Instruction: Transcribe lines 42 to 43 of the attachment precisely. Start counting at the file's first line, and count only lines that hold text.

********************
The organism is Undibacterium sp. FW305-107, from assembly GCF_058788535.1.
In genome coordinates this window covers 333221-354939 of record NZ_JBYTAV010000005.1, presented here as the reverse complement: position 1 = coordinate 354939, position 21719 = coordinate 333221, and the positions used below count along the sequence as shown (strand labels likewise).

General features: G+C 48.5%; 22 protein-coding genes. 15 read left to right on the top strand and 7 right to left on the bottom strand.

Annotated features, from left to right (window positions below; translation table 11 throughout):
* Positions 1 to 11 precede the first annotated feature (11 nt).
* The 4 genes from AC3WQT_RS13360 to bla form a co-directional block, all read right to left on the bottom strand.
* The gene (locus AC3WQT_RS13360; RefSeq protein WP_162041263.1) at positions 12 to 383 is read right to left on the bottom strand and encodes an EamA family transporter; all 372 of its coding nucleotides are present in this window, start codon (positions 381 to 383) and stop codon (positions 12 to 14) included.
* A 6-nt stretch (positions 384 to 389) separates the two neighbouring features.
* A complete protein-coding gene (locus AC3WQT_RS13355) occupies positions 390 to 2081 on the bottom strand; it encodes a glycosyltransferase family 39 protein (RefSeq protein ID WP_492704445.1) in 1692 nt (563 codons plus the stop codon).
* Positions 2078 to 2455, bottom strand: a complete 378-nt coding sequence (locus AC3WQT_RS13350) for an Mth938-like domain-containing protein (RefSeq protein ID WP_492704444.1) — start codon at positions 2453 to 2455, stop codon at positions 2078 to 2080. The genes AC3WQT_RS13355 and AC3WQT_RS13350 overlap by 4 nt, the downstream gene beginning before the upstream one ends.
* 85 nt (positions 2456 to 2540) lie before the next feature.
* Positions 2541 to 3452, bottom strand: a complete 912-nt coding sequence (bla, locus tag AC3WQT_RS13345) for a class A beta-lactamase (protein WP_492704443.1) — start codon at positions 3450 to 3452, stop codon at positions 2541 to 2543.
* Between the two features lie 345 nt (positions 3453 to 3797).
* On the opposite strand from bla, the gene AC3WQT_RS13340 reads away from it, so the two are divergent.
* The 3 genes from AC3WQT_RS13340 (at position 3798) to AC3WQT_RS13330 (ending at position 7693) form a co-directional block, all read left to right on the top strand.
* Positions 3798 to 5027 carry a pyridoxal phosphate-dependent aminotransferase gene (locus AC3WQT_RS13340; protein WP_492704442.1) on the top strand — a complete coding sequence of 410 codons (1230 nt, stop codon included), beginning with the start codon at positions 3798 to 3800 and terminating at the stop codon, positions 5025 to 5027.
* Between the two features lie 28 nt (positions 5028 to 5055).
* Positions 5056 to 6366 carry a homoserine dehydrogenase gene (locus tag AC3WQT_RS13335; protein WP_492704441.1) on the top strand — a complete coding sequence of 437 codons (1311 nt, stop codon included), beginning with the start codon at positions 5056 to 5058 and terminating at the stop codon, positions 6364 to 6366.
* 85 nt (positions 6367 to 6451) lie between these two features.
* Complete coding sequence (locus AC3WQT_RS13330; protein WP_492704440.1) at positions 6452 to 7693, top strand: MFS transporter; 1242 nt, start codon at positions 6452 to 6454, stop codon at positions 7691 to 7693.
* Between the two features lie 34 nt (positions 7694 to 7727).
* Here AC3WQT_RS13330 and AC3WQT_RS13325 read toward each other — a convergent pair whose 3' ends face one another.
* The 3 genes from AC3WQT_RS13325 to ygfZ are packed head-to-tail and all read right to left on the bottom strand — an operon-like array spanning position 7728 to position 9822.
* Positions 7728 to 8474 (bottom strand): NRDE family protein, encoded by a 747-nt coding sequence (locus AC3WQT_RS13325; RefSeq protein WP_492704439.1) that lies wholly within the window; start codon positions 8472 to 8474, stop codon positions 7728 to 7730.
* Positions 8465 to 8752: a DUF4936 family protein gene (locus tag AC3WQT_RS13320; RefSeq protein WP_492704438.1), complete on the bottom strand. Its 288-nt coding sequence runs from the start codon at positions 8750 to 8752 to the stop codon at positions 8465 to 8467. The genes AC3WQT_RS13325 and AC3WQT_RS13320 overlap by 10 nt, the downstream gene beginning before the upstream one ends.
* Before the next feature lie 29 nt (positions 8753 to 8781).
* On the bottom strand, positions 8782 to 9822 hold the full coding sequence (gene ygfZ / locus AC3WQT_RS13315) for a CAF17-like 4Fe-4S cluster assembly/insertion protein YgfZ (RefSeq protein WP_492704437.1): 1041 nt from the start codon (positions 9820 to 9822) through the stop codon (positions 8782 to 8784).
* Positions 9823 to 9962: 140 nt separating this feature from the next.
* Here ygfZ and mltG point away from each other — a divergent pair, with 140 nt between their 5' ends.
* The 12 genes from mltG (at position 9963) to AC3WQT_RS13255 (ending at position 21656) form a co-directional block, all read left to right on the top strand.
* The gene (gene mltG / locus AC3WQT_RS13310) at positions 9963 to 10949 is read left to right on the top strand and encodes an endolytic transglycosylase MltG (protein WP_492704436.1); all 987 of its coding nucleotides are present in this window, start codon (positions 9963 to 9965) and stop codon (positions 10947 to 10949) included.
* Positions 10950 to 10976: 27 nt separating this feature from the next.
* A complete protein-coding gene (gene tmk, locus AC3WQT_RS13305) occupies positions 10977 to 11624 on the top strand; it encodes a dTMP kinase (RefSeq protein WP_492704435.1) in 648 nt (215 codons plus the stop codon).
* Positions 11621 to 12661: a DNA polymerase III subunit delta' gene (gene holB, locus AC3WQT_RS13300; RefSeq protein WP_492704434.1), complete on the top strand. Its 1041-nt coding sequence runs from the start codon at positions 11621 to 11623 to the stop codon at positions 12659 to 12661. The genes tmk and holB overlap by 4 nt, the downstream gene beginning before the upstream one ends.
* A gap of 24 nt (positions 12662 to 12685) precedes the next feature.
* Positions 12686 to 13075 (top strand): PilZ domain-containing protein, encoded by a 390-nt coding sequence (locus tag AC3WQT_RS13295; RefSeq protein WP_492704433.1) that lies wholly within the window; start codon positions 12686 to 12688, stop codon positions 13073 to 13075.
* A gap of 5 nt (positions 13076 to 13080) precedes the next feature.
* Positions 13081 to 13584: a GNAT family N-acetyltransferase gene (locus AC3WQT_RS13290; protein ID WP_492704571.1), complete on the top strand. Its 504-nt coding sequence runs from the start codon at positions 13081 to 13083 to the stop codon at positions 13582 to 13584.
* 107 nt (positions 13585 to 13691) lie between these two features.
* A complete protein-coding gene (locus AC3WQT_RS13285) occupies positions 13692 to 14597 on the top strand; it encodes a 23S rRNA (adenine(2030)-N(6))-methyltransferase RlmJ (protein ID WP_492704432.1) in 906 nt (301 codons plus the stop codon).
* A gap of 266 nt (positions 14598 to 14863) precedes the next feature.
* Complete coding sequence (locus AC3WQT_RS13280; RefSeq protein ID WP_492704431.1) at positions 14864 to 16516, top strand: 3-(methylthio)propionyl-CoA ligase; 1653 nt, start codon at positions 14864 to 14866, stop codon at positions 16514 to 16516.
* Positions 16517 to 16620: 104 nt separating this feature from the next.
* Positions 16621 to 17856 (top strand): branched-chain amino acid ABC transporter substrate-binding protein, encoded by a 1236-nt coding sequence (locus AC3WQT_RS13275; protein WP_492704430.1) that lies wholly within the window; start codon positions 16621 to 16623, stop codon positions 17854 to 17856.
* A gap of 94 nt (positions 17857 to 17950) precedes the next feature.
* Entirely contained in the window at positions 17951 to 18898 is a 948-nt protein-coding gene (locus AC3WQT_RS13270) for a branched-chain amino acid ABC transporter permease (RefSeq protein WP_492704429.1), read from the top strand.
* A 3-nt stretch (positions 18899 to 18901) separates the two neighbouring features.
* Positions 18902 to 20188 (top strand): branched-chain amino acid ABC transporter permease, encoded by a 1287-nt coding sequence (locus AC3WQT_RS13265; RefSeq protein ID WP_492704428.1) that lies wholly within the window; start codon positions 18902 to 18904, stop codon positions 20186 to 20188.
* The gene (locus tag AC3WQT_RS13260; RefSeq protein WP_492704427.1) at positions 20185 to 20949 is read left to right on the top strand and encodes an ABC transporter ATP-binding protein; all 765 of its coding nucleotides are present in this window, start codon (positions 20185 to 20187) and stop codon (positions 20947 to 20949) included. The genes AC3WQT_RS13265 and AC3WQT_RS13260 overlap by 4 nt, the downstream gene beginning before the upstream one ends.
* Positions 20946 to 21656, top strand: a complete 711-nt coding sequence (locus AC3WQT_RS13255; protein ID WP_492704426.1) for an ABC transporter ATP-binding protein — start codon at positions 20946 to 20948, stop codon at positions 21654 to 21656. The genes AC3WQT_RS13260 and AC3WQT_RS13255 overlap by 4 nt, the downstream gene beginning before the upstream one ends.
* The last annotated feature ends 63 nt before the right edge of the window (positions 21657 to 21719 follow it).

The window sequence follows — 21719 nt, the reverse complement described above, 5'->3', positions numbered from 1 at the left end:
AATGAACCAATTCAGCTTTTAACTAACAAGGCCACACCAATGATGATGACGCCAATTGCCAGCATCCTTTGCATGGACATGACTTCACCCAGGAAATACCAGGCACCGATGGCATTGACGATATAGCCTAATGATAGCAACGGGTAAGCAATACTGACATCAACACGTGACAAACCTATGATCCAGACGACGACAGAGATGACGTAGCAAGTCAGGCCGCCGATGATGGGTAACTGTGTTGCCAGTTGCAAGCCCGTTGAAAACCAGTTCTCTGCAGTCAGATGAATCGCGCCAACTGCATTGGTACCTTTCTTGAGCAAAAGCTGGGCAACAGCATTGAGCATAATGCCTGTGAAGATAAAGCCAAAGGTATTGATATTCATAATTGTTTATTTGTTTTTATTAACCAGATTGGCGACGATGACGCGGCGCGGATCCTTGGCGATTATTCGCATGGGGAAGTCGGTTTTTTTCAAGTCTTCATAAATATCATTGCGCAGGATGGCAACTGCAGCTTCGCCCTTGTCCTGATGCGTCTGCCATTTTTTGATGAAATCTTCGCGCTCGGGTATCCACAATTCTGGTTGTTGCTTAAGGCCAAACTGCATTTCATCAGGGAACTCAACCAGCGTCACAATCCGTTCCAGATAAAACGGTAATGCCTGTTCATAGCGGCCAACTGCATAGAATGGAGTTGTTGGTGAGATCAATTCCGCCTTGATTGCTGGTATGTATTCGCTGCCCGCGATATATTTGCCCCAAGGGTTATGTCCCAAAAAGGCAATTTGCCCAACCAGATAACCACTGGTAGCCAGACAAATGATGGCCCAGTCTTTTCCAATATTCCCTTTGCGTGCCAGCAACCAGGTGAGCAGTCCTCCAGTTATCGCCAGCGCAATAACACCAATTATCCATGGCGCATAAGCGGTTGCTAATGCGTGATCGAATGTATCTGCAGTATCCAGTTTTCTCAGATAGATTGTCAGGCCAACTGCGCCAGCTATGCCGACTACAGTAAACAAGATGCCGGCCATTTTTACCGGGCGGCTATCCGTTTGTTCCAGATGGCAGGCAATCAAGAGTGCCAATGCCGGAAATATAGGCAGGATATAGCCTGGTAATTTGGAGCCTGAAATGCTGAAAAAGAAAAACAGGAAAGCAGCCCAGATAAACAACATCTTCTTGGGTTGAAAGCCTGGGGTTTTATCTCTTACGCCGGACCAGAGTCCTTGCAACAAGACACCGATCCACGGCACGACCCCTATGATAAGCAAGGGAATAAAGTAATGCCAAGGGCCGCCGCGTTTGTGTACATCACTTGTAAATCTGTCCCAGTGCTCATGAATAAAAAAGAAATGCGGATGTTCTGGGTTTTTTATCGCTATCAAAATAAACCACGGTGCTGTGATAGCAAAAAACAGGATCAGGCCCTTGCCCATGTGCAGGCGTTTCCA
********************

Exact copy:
* Complete coding sequence (locus AC3WQT_RS13280; RefSeq protein ID WP_492704431.1) at positions 14864 to 16516, top strand: 3-(methylthio)propionyl-CoA ligase; 1653 nt, start codon at positions 14864 to 14866, stop codon at positions 16514 to 16516.
* Positions 16517 to 16620: 104 nt separating this feature from the next.